Ever felt like putting down your head on the bench and sleep through the whole lesson while you were in class? While most of us, at some point, fell asleep during class, it appears that those who do it on a regular basis are more likely to develop an anti-social behavior. A new study from the University of Pennsylvania and the University of York reveals that teens who tend to experience drowsiness in class are more likely to engage in criminal activities during adulthood.
Studying Teenage Drowsiness
After studying the link between criminal behavior and attention span in adolescents, a team of researchers from UK’s University of York and the University of Pennsylvania have discovered that individuals who experience drowsiness in class, especially in the afternoon, are 4.5 times more likely to become anti-social and even to engage in criminal activity in later adulthood.
Adrian Raine, the study’s co-author, stated that the study regarding the link between drowsiness and anti-social behavior began approximately 15 years ago. While conducting research for his Ph.D. thesis, Raine managed to amass a large volume of data on teenage criminal activity. Furthermore, according to the study’s co-author, it appears that the data spans over 39 years. However, this is the first time Raine managed to study the phenomenon in detail.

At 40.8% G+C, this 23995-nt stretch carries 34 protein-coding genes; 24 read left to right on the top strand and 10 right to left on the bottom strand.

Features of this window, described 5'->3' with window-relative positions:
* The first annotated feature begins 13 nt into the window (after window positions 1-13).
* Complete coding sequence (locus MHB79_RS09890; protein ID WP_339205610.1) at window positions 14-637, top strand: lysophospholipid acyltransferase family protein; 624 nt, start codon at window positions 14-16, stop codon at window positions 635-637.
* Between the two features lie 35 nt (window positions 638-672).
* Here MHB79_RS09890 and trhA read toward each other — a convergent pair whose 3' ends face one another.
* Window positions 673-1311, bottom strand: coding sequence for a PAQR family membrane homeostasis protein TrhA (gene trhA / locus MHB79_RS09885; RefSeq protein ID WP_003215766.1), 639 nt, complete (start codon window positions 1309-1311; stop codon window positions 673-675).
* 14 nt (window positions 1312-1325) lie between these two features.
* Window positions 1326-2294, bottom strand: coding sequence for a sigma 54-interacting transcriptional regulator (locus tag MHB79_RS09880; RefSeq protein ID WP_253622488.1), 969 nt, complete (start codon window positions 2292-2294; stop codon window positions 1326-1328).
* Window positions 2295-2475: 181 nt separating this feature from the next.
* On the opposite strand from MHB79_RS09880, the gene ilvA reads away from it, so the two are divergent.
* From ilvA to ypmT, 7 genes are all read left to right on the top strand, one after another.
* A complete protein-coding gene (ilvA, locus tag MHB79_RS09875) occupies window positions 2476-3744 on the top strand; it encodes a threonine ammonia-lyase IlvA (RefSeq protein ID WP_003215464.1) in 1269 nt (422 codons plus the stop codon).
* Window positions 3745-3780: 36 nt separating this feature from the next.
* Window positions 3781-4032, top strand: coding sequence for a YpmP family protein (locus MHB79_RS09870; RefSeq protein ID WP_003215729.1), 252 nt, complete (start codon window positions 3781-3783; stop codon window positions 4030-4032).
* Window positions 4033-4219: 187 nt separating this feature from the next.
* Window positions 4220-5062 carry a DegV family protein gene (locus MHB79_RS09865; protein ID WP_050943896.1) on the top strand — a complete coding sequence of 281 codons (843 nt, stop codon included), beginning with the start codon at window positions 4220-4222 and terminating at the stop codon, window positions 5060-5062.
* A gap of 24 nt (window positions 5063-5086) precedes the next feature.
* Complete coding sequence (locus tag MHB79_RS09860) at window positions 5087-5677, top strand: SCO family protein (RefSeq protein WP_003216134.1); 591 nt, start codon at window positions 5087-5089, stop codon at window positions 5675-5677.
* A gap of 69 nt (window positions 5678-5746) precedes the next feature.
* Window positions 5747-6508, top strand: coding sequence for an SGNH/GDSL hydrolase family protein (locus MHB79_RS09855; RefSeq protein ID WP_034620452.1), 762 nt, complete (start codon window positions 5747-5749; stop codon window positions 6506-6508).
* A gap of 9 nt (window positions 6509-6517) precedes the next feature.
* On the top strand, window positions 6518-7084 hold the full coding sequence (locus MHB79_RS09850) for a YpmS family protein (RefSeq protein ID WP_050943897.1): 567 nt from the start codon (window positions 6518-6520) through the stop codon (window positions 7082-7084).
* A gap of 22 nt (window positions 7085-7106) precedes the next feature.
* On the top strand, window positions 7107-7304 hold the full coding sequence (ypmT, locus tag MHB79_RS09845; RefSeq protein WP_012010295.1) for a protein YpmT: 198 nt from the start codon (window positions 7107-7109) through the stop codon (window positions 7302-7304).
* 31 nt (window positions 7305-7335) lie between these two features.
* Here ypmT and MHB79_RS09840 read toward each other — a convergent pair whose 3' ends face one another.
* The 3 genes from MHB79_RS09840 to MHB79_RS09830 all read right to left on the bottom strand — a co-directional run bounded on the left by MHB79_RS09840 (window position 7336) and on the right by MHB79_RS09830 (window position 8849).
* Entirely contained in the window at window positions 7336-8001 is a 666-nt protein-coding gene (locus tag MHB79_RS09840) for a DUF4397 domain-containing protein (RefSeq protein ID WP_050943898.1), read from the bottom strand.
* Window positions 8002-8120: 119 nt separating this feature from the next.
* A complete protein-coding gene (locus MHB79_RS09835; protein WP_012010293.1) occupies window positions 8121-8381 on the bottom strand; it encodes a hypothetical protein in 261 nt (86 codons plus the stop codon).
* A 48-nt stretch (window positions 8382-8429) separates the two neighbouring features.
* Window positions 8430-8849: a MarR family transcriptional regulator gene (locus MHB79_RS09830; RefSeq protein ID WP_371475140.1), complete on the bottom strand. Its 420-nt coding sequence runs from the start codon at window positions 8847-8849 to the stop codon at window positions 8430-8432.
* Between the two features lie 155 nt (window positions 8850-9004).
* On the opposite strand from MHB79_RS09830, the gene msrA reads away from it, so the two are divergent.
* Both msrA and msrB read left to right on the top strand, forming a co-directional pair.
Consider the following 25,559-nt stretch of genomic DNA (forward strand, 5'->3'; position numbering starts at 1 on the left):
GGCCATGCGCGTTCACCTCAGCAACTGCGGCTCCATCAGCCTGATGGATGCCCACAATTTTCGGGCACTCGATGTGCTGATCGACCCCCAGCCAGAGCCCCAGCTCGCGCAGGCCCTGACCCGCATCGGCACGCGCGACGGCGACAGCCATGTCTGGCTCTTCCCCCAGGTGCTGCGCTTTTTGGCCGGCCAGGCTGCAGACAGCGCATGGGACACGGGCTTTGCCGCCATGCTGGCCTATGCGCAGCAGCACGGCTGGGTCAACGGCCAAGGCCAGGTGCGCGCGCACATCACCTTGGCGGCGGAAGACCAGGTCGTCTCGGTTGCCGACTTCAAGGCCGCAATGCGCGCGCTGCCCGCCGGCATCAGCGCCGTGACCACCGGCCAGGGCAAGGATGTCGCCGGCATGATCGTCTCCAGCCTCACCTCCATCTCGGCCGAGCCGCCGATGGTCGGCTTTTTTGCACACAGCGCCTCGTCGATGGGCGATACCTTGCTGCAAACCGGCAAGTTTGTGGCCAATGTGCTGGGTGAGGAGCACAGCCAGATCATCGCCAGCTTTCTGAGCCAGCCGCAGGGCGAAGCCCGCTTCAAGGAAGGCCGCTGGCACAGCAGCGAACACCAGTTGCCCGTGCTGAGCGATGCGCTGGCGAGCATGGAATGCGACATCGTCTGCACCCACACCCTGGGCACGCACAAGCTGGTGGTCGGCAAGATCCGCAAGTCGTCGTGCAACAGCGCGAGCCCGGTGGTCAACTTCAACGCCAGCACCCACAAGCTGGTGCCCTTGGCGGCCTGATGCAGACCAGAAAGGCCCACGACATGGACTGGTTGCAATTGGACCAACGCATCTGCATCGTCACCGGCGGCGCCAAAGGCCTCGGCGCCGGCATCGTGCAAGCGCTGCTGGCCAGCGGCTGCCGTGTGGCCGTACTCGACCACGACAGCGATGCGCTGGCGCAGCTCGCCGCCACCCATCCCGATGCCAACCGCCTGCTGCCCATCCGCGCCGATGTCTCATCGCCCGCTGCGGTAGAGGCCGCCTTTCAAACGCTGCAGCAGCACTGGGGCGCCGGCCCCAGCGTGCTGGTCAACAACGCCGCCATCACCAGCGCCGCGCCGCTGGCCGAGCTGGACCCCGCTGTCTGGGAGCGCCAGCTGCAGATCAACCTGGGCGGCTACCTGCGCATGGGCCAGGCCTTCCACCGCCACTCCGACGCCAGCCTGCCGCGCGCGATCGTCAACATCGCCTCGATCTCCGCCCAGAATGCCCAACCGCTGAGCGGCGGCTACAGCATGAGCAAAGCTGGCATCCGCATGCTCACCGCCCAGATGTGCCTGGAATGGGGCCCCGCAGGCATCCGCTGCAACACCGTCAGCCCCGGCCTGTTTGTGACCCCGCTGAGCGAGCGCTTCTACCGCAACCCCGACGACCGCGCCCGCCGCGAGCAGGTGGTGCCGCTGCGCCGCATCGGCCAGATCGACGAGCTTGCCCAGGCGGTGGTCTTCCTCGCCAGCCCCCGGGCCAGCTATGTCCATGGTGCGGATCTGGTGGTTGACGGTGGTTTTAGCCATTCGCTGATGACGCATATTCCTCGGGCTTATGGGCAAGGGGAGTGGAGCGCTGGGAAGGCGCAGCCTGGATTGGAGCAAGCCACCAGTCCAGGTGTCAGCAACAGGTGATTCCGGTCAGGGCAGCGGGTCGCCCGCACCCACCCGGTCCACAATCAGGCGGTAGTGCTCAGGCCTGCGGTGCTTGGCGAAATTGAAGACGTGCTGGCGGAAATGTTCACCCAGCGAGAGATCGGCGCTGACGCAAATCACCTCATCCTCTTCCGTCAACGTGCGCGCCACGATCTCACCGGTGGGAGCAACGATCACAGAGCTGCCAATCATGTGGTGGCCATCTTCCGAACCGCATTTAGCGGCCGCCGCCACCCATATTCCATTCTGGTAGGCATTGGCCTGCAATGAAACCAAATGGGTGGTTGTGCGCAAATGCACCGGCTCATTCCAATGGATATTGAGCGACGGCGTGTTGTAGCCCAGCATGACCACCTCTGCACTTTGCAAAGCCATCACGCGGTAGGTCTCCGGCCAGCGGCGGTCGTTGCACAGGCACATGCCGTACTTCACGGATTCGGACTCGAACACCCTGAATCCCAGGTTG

In order to ascertain if there is indeed a causal relationship between afternoon drowsiness and anti-social/delinquency, Raine and Peter Venables, solicited the help of over 100 teenagers. All participants were 15-years-old and studied in North England school.
Over the span of several weeks, the volunteers were asked to participate in special classes. The classes were scheduled for the 1 to 3 pm interval. During each session, the participants were asked to grade their drowsiness level using a one to seven scale, one meaning that they were alert, while seven meant that they were feeling sleepy.
The Result of the Study
So, what were the results of this study? As you would expect, not all participants who reported feeling drowsy during the afternoon classes developed anti-social/criminal behavior. However, Raine pointed out that 17 percent of participants were charged and imprisoned for violent crimes.
All in all, Raine and Venables have discovered that teens who fall asleep each day during afternoon classes are 4.5 times more likely to be involved or commit violent crimes by the time they reach the age of 29.
Now, as Raine pointed out, the study’s results should be taken with a grain of salt meaning that not all teens who fall asleep during class end up in jail for committing violent crimes.
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